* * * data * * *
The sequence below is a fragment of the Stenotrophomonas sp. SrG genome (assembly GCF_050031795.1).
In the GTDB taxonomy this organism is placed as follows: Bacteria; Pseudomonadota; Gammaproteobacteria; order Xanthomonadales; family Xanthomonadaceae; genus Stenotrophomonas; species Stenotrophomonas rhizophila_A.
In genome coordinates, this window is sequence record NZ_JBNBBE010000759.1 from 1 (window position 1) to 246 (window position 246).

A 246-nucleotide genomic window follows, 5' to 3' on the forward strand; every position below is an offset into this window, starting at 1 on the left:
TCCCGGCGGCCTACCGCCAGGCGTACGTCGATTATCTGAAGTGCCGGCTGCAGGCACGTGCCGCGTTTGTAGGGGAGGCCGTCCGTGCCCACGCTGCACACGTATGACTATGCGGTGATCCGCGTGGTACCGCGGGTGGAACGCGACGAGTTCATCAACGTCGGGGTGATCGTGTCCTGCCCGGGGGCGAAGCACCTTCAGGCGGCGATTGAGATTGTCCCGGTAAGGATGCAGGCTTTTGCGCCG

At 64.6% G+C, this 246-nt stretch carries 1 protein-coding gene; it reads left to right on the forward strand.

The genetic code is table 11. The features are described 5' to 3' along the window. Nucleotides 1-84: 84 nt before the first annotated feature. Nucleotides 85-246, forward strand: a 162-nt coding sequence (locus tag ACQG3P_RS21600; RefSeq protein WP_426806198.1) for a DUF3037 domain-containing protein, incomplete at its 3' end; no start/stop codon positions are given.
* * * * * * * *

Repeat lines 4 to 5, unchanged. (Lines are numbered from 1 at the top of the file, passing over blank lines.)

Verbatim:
A 246-nucleotide genomic window follows, 5' to 3' on the forward strand; every position below is an offset into this window, starting at 1 on the left:
TCCCGGCGGCCTACCGCCAGGCGTACGTCGATTATCTGAAGTGCCGGCTGCAGGCACGTGCCGCGTTTGTAGGGGAGGCCGTCCGTGCCCACGCTGCACACGTATGACTATGCGGTGATCCGCGTGGTACCGCGGGTGGAACGCGACGAGTTCATCAACGTCGGGGTGATCGTGTCCTGCCCGGGGGCGAAGCACCTTCAGGCGGCGATTGAGATTGTCCCGGTAAGGATGCAGGCTTTTGCGCCG